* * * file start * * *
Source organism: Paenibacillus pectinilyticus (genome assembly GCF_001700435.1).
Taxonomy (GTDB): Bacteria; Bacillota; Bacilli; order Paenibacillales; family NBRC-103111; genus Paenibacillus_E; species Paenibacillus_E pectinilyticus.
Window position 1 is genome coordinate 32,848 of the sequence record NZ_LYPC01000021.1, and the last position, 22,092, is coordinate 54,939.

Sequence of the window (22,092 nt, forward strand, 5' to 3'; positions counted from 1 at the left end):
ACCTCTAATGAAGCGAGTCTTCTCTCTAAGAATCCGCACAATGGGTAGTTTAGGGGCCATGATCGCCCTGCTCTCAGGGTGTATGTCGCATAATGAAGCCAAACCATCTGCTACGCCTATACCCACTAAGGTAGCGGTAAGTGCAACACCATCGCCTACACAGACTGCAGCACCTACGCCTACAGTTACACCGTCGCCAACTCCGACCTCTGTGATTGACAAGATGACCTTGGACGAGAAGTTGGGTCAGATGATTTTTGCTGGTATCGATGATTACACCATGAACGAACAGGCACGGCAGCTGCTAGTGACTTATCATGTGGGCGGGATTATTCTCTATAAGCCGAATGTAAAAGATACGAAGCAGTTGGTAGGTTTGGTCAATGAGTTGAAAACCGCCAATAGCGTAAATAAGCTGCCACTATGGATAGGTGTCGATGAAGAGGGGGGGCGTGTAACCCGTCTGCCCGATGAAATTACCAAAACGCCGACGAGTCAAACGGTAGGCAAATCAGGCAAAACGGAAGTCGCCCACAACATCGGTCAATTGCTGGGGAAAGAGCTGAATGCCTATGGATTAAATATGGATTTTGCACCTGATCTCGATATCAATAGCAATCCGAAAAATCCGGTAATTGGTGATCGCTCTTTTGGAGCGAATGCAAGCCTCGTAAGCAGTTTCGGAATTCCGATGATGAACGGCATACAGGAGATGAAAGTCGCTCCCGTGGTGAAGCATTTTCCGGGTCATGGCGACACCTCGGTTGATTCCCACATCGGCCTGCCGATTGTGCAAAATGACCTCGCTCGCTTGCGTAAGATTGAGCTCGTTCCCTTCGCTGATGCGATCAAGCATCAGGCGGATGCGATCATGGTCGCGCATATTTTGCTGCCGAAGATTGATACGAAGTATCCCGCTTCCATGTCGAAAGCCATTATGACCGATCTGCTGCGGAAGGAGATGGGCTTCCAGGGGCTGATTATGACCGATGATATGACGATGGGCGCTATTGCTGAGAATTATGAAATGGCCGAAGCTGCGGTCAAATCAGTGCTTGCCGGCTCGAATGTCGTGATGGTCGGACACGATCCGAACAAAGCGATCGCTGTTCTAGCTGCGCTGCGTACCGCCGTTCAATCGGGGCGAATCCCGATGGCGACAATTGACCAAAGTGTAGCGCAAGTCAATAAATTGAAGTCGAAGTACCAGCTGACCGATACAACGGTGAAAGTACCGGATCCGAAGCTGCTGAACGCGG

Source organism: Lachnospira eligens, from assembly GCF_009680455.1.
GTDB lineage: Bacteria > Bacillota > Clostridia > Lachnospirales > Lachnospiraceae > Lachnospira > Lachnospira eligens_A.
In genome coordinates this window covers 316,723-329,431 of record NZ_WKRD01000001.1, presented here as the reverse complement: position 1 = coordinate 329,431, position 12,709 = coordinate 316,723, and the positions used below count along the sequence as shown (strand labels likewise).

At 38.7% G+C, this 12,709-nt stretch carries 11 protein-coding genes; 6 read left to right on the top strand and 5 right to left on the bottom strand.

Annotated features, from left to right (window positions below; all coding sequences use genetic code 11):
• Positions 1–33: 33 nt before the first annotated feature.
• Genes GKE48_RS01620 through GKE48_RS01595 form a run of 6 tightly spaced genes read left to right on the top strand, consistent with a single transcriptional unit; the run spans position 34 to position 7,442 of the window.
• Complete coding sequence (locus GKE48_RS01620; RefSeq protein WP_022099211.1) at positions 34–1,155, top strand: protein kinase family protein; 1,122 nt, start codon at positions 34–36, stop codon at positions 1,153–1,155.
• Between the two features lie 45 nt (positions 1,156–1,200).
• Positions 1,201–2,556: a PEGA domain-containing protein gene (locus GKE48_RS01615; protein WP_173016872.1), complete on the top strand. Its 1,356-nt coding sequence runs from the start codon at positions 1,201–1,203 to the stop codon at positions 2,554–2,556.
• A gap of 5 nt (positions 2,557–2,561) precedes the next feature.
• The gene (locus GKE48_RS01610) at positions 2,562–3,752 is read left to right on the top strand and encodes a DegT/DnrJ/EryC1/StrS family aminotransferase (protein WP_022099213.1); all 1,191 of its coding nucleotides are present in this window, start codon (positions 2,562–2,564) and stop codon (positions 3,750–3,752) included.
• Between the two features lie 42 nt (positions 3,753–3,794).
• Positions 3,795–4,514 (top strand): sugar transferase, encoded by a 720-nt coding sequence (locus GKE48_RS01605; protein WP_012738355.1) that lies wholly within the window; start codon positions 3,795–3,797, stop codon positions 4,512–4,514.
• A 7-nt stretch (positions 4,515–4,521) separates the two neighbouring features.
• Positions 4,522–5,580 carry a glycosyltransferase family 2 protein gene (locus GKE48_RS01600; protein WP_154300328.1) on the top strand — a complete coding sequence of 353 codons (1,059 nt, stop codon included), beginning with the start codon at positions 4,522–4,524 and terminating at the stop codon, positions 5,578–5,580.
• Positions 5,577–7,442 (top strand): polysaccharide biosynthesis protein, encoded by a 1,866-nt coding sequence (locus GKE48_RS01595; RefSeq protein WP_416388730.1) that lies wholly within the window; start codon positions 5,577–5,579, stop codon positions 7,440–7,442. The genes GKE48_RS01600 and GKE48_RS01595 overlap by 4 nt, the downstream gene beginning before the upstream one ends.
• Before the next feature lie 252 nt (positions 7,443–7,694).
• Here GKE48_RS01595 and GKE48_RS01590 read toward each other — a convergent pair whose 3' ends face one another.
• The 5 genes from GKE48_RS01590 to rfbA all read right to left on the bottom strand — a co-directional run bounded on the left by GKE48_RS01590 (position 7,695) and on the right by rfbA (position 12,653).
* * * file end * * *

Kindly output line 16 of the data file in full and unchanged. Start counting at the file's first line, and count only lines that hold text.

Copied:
• A gap of 5 nt (positions 2,557–2,561) precedes the next feature.